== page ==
In an era when prime-time TV seems to have forgotten the ordinary family, Ray Romano has carved an incisive career out of exploring us with our loved ones.
Where his CBS hit "Everybody Loves Raymond" played that for laughs, tinged with sentiment, Romano's acclaimed TNT hour "Men of a Certain Age" takes life's transitions seriously, spiced with laugh-out-loud irony. His character, a party-shop owner with dreams of being a pro golfer, battles a gambling addiction and post-divorce uncertainty, at the same time his teen son and daughter face their own growing strains. Also in change mode is his second "family": the tight trio he forms with lifelong buds played by Andre Braugher and Scott Bakula, each charting a new path into the second half of life.
Romano knows about family ties. He created "Men of a Certain Age" (which begins its second season Monday night at 10 on TNT) with "Raymond" writer Mike Royce, and they hired many of that show's staffers. Meanwhile, the Forest Hills native remains so close with his blood family that they're never far from mind, either.
You used the name "Scarpulla" for the auto dealership that competes with Andre Braugher's family firm.
Yeah, that's my wife's maiden name, Anna Scarpulla. And the kids [on the show] are named Lucy and Albert - that's after my mom and dad. Did you know my dad passed away? Yeah, last February. That's him in the logo at the end, Papa Al Productions, that you see in the garage door for a quick second when the end credits run.
So you're saluting real life again, like on "Raymond," where the brother and three kids were named after your own. (Romano's fourth child, Joe, provides the name of his "Men" character.) But for TNT, you're even more hands-on. You wrote the scripts for the first-season finale and second-season premiere.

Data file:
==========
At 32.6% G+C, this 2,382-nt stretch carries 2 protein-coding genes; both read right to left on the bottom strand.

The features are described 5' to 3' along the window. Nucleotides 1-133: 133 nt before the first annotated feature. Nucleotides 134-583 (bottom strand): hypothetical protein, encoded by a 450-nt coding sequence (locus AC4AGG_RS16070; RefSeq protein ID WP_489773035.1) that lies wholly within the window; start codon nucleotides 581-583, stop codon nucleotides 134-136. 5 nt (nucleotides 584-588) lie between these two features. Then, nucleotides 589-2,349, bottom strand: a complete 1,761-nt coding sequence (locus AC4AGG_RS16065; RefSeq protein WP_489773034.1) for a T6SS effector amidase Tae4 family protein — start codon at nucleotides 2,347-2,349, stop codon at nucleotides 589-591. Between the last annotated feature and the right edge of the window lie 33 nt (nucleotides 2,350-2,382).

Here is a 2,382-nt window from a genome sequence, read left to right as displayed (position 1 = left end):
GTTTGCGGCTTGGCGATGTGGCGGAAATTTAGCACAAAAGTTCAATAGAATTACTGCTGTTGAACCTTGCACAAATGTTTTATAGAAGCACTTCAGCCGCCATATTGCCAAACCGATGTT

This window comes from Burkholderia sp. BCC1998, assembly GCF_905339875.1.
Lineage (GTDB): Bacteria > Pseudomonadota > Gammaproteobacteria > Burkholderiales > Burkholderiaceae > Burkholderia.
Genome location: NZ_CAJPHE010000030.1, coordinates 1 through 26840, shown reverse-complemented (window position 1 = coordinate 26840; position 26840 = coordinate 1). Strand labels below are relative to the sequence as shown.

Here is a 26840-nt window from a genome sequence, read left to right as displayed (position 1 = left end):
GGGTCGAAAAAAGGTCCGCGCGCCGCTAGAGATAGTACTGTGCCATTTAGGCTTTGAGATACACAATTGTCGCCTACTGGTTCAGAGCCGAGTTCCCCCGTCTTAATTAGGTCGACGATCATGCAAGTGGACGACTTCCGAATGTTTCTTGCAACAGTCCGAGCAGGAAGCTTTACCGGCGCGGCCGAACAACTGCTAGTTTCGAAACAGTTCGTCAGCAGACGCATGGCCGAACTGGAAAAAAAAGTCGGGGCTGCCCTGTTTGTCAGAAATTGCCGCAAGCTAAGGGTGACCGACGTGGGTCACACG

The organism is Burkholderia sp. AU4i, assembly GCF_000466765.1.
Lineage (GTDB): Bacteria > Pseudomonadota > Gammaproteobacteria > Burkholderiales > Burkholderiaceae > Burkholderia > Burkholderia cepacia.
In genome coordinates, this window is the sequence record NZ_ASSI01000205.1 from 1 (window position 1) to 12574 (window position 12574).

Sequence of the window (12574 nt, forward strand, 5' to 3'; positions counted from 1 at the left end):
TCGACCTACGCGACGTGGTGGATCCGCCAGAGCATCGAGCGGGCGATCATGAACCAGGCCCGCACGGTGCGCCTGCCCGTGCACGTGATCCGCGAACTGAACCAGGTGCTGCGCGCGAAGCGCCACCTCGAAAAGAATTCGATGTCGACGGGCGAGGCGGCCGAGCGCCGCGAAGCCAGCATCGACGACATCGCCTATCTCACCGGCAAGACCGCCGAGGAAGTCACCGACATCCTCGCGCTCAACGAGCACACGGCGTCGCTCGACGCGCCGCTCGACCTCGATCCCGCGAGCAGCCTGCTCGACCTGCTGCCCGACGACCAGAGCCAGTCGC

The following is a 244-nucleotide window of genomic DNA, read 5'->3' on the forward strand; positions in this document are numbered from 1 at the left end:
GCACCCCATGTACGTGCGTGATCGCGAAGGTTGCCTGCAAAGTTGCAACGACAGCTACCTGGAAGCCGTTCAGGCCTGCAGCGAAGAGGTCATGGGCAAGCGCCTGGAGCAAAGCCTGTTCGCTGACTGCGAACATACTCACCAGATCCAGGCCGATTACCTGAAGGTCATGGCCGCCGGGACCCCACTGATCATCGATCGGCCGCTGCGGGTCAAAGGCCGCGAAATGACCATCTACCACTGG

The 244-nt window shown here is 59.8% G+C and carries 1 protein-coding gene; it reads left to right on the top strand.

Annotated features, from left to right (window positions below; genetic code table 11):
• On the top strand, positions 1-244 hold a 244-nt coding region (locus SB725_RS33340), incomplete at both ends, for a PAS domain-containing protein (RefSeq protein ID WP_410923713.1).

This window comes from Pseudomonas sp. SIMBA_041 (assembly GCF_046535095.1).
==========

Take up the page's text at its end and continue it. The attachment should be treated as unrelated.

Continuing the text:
Yeah, with Mike [Royce]. This year, I was supposed to write also this finale with Mike, but we did 12 episodes, instead of 10, which I didn't want to do, just for this very reason. I'm wearing every hat - I'm in the editing room, in casting, in the writers' room, and I'm on the stage acting, and it catches up with you. By the time of [shooting] the finale, there was no way for me to find time to write it with Mike. I guess when you're not acting in it and can delegate jobs to other people, and you're not so anal and controlling that you allow that, you can do it. But it's hard for us. It's me and Mike's thing, and we want to make sure it never evolves into a different type of show.
Our tendency is to write what's funny first, 'cause Mike and I, that's where we come from. Deep down, though, we want the drama to be the most important thing. TNT, I think they would be a little happier if we had a little more comedy in it. But I think the critics are responding to the dramatic side of it.
That must be satisfying, exploring that different tone after nine years on a live-audience sitcom.
I can't say it's more satisfying, but it is more satisfying for me now, at this point in my life. It's fun to be able to act and internally express what you're feeling. In the sitcom, everything has to be bigger and broader. When it's film you're doing, the subtleties can come up. There's more depth to it. For me, it's a bit of a stretch. And I like it.
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